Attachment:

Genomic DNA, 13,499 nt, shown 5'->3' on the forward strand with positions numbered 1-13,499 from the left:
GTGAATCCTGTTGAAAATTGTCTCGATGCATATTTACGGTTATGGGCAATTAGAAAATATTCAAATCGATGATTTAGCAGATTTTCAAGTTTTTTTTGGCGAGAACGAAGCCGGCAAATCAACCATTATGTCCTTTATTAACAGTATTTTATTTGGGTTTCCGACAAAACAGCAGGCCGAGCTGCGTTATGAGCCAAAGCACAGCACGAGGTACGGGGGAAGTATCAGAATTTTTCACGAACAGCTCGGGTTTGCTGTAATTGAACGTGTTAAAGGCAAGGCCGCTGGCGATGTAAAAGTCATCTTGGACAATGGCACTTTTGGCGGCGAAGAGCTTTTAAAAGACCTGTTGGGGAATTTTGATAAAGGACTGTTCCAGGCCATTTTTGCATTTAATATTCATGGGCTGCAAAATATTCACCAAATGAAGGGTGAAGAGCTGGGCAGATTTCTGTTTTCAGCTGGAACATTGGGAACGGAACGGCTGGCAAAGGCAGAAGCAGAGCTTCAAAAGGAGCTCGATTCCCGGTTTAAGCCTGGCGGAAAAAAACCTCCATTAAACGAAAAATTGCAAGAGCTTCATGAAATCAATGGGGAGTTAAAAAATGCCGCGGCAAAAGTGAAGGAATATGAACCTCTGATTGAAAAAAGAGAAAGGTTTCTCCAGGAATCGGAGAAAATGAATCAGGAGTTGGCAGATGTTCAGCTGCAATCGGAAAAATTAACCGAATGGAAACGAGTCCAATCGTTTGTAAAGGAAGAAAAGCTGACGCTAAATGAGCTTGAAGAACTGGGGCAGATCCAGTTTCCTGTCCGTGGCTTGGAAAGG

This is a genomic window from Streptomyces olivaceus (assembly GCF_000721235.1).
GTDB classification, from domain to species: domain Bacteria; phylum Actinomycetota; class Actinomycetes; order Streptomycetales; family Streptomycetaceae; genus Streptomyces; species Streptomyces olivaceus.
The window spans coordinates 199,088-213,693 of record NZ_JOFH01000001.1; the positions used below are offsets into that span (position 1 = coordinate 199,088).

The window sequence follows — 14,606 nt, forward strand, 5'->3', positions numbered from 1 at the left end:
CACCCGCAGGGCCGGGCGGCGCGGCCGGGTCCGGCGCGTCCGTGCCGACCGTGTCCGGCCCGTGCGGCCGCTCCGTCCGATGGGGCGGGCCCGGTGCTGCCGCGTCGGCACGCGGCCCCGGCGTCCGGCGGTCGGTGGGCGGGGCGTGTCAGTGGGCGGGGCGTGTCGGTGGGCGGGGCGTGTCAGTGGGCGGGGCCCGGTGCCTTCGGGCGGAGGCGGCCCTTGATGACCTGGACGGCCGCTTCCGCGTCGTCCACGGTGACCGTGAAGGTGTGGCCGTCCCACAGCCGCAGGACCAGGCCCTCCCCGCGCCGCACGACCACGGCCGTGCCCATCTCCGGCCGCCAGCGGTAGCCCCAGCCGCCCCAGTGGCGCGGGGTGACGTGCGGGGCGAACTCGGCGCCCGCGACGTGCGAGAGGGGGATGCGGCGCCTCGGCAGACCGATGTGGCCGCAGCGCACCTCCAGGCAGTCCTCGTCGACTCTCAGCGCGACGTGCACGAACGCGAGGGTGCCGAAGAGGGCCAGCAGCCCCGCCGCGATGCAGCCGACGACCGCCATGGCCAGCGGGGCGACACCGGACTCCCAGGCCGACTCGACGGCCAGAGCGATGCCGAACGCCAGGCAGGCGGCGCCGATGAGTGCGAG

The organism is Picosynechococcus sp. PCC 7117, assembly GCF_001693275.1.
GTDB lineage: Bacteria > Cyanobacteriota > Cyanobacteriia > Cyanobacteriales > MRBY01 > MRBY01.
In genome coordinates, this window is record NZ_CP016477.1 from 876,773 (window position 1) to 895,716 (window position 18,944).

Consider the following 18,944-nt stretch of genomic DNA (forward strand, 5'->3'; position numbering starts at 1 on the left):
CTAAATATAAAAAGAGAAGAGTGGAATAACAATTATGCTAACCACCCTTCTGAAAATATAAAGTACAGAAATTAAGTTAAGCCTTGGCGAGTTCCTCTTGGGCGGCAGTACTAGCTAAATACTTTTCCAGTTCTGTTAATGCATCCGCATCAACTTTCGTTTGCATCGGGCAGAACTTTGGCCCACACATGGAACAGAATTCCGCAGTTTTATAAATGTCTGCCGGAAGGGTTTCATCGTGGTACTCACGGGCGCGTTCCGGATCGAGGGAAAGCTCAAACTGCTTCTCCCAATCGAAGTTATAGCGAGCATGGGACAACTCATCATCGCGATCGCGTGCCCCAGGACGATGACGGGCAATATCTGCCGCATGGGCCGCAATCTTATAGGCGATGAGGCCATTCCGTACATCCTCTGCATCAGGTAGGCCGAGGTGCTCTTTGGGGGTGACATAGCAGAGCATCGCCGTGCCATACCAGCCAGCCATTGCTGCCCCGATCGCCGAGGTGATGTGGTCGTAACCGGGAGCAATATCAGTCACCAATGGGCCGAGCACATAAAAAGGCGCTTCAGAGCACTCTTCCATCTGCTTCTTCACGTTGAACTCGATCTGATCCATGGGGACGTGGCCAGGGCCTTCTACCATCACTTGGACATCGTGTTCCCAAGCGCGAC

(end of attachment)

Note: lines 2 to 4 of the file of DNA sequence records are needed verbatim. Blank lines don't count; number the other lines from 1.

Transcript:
GTGAATCCTGTTGAAAATTGTCTCGATGCATATTTACGGTTATGGGCAATTAGAAAATATTCAAATCGATGATTTAGCAGATTTTCAAGTTTTTTTTGGCGAGAACGAAGCCGGCAAATCAACCATTATGTCCTTTATTAACAGTATTTTATTTGGGTTTCCGACAAAACAGCAGGCCGAGCTGCGTTATGAGCCAAAGCACAGCACGAGGTACGGGGGAAGTATCAGAATTTTTCACGAACAGCTCGGGTTTGCTGTAATTGAACGTGTTAAAGGCAAGGCCGCTGGCGATGTAAAAGTCATCTTGGACAATGGCACTTTTGGCGGCGAAGAGCTTTTAAAAGACCTGTTGGGGAATTTTGATAAAGGACTGTTCCAGGCCATTTTTGCATTTAATATTCATGGGCTGCAAAATATTCACCAAATGAAGGGTGAAGAGCTGGGCAGATTTCTGTTTTCAGCTGGAACATTGGGAACGGAACGGCTGGCAAAGGCAGAAGCAGAGCTTCAAAAGGAGCTCGATTCCCGGTTTAAGCCTGGCGGAAAAAAACCTCCATTAAACGAAAAATTGCAAGAGCTTCATGAAATCAATGGGGAGTTAAAAAATGCCGCGGCAAAAGTGAAGGAATATGAACCTCTGATTGAAAAAAGAGAAAGGTTTCTCCAGGAATCGGAGAAAATGAATCAGGAGTTGGCAGATGTTCAGCTGCAATCGGAAAAATTAACCGAATGGAAACGAGTCCAATCGTTTGTAAAGGAAGAAAAGCTGACGCTAAATGAGCTTGAAGAACTGGGGCAGATCCAGTTTCCTGTCCGTGGCTTGGAAAGG

This is a genomic window from Streptomyces olivaceus (assembly GCF_000721235.1).
GTDB classification, from domain to species: domain Bacteria; phylum Actinomycetota; class Actinomycetes; order Streptomycetales; family Streptomycetaceae; genus Streptomyces; species Streptomyces olivaceus.